breast cancer screening
breast cancer screening

When Should You Get A Mammogram? Your Questions Answered

Posted on May 14, 2024 by Suzanna Mazur
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For years, there has been a lot of confusion over when and how often women should get screened for breast cancer. Multiple medical research organizations have offered differing guidelines and often left it up to individual providers to make the final call. Now there is a little more clarity.

The U.S. Preventative Services Task Force (USPSTF) recently updated their screening guidelines to align with other existing recommendations from accredited breast cancer research organizations. They now recommend that women with an average risk of breast cancer be screened every other year from ages 40 to 74. This is significant change from their 2016 recommendations that encouraged women to get screenings every other year from ages 50 to 74 and suggested that women talk with their doctor starting at age 40 to understand their individual cancer risk.

Here, Jessica Bensenhaver, M.D., a breast cancer surgeon at Henry Ford Health, explains the significance of this change and why beginning screenings at a younger age is so important:

Q: What do women need to know about these updated screening guidelines?

Dr. Bensenhaver: While the USPSTF is seen as a leader for recommendations regarding breast cancer screenings, there are many other organizations out there that have recommended mammograms starting at age 40 for average risk women for a long time. These guidelines have been based off clear data and backed by breast cancer-specific research. The science shows us that more women in their 40s are getting breast cancer, so starting screenings at 40 is essential. According to representatives from the USPSTF, by starting screenings at 40, there is a chance that up to 20% more lives are saved by early cancer detection.

Q: How have conflicting breast cancer screening recommendations impacted breast cancer numbers in recent years?

Dr. Bensenhaver: Ultimately, with multiple organizations having different recommendations, it has created a lot of confusion among patients. As a result, we saw a significant decrease in screenings following the 2016 USPSTF recommendations. The point of getting a mammogram is to identify breast cancer in its earliest stages when it is most treatable and with better outcomes. Any delays in screening can potentially put off a diagnosis, resulting in more advanced and complex cancer cases.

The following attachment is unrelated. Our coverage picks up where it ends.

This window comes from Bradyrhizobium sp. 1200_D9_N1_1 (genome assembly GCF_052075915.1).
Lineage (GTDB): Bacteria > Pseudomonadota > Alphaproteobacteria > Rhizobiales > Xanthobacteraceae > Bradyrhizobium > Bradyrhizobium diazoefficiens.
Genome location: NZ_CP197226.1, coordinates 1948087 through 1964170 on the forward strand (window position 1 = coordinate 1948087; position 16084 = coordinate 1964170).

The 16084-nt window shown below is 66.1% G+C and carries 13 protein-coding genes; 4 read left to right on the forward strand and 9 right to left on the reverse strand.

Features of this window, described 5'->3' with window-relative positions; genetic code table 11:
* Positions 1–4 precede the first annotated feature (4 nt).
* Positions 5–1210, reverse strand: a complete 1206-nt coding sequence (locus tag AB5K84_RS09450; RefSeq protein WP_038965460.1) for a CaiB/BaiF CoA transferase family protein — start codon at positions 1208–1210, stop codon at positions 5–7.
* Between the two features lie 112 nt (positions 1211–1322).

Q: What do these guidelines mean specifically for Black women?

Dr. Bensenhaver: Historically we’ve found that Black women were less likely to develop breast cancer, but if they did, it was at a younger age, was often a more aggressive, and with worse outcomes when compared to women of other backgrounds. Now, we’ve found that Black women are just as likely as any other women to be diagnosed with breast cancer, but there is still a huge discrepancy in their survival outcomes. Ultimately, these updated guidelines are a good thing – the earlier in life we start screening patients, the better our chances of reducing the breast cancer-related mortality rates of all women including Black women.

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Q: What about patients that are high risk for breast cancer?

Dr. Bensenhaver: It is important to note that these recommendations are only for patients that are at an average risk for breast cancer. For high-risk cases, we hope to identify those patients as soon as possible (as early as 25 years old) so that we can institute a surveillance plan for them and potentially intervene to reduce their risk. However, patients often aren’t aware that they’re high risk until they’re told. To help identify these high-risk cases, at Henry Ford we offer risk assessment calculation at the time of their screening mammogram to quantify each patient's individual risk. This allows us to identify them and institute an appropriate surveillance plan as soon as possible.

Q: What should you do if you have questions or concerns about your breast cancer risk?

Dr. Bensenhaver: As providers, it is our job to help you understanding your personal risk of breast cancer. Talk with your physician or reach out to us to discuss what is best for you in terms of defining and potentially minimizing your risk. After assessing your risk, we can determine how best to procced from there. At a minimum, we recommend you should start breast cancer screenings at age 40. Additionally, I recommend annual screenings to my patients. It is much better to be proactive about your breast cancer risk and screening to minimize missing any early signs of cancer.


Reviewed by Dr. Jessica Bensenhaver, Director of the Breast Oncology Program at Henry Ford Health.

Categories : FeelWell
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